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Server Versus Client OLAP

OLAP depends on a special database structure called a multidimensional cube to provide fast response when you drill and change dimensions and measures. The cube organizes the data into dimensions and precalculates the aggregates at each of the dimension hierarchy levels. The decisions about which measures, dimensions, and dimension levels to include in a cube when it is created limit what you can view in an Excel OLAP PivotTable.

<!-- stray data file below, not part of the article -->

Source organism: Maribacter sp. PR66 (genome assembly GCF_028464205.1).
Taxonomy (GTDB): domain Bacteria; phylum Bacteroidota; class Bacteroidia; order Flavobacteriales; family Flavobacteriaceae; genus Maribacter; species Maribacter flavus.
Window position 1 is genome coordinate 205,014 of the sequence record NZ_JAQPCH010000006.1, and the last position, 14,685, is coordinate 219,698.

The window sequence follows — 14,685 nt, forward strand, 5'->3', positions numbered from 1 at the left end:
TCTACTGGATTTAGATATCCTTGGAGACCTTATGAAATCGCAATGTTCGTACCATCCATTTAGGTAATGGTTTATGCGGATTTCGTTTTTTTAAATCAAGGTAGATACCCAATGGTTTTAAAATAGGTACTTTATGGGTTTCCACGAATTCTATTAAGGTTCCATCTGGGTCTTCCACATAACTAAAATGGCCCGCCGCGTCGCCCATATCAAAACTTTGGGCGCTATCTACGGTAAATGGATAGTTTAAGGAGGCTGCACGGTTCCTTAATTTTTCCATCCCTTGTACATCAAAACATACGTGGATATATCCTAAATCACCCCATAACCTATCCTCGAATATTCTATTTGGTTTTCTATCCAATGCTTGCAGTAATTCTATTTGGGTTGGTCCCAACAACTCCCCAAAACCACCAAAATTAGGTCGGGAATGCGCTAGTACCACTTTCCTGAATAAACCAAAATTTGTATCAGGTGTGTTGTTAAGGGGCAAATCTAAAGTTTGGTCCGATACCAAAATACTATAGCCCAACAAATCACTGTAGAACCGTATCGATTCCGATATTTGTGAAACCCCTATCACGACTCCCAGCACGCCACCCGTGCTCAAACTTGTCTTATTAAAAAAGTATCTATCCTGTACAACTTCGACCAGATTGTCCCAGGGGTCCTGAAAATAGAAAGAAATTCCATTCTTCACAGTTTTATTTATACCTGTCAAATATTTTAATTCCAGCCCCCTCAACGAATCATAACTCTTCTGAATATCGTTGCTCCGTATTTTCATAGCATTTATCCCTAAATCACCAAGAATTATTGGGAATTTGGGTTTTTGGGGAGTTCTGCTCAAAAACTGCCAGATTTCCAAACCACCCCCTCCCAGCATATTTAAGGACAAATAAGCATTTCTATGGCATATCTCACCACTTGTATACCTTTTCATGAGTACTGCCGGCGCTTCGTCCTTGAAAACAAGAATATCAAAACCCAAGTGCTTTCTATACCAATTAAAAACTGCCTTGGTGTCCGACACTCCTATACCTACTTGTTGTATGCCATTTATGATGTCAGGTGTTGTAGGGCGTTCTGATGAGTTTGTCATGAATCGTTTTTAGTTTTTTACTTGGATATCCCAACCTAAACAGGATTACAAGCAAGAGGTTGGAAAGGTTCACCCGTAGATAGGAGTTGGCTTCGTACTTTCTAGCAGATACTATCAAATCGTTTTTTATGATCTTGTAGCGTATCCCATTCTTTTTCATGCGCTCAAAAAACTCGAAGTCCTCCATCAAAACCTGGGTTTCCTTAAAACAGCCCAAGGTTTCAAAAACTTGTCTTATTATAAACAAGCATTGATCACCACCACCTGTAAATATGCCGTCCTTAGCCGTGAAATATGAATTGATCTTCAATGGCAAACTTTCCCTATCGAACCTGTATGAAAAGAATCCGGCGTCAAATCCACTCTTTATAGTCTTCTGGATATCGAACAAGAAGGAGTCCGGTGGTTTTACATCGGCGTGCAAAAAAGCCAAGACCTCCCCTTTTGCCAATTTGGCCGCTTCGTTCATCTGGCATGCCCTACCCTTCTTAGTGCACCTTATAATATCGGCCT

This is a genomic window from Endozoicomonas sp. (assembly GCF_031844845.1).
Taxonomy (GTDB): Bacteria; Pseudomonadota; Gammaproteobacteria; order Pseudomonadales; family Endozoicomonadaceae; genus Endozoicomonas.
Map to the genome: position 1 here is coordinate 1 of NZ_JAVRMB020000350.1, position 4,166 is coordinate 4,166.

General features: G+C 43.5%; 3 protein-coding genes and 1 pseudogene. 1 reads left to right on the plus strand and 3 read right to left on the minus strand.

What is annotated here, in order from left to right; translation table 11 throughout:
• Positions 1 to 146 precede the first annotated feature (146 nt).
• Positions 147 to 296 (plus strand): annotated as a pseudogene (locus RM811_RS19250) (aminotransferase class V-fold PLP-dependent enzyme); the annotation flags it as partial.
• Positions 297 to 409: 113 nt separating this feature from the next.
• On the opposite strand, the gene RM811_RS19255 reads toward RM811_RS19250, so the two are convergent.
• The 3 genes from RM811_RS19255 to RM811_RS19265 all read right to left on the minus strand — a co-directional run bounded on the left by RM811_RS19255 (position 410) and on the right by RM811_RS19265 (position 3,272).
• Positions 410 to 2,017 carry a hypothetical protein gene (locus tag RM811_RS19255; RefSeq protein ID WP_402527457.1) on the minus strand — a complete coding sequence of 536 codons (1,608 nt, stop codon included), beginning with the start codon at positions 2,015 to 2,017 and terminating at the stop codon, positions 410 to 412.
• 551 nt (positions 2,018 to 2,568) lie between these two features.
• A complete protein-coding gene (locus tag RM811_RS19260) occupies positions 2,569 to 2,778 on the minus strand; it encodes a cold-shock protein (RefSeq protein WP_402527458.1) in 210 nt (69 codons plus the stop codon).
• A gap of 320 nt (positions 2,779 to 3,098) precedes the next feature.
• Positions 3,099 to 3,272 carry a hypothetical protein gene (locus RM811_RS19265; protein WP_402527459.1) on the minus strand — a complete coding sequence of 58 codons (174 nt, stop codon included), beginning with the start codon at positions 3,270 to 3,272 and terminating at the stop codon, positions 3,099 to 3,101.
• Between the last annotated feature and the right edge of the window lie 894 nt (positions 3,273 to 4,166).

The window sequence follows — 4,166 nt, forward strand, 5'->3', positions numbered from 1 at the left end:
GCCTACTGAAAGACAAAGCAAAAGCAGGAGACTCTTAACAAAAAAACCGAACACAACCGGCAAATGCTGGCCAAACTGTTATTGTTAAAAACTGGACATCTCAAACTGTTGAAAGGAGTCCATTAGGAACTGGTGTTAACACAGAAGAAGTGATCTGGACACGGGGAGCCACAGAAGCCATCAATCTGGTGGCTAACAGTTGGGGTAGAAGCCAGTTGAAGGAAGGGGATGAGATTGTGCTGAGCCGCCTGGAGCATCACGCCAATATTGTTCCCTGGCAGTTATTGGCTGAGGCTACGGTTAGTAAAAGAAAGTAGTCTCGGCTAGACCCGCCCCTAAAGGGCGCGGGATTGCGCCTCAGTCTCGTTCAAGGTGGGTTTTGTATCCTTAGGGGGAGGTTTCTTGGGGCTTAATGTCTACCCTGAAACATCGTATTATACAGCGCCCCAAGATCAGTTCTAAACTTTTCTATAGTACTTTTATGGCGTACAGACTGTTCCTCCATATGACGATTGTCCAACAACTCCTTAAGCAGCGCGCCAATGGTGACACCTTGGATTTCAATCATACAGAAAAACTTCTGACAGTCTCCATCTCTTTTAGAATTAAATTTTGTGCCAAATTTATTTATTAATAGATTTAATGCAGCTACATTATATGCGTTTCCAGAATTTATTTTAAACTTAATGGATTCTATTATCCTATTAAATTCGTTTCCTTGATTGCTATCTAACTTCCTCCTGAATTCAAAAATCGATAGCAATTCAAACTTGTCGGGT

With Excel, you can choose to build your own cubes from a relational database, such as Microsoft Access or Oracle, or you can connect to cubes prebuilt by a database administrator and stored in Microsoft SQL Server version 7 or later (see Figure 30.3). With server-based cubes, you can connect to the server and immediately begin pivoting and drilling through cube data. With self-built cubes, first you must run Excel’s wizard to define the cube structure and then wait for Excel to process data from the source into the cube. You then can browse the cube’s data in an OLAP PivotTable and save the cube to disk for later reuse in PivotTables. Because cubes contain snapshots of the source data from which they are built, whenever data in the underlying source database changes, the cube must be reprocessed to include the new or changed data.


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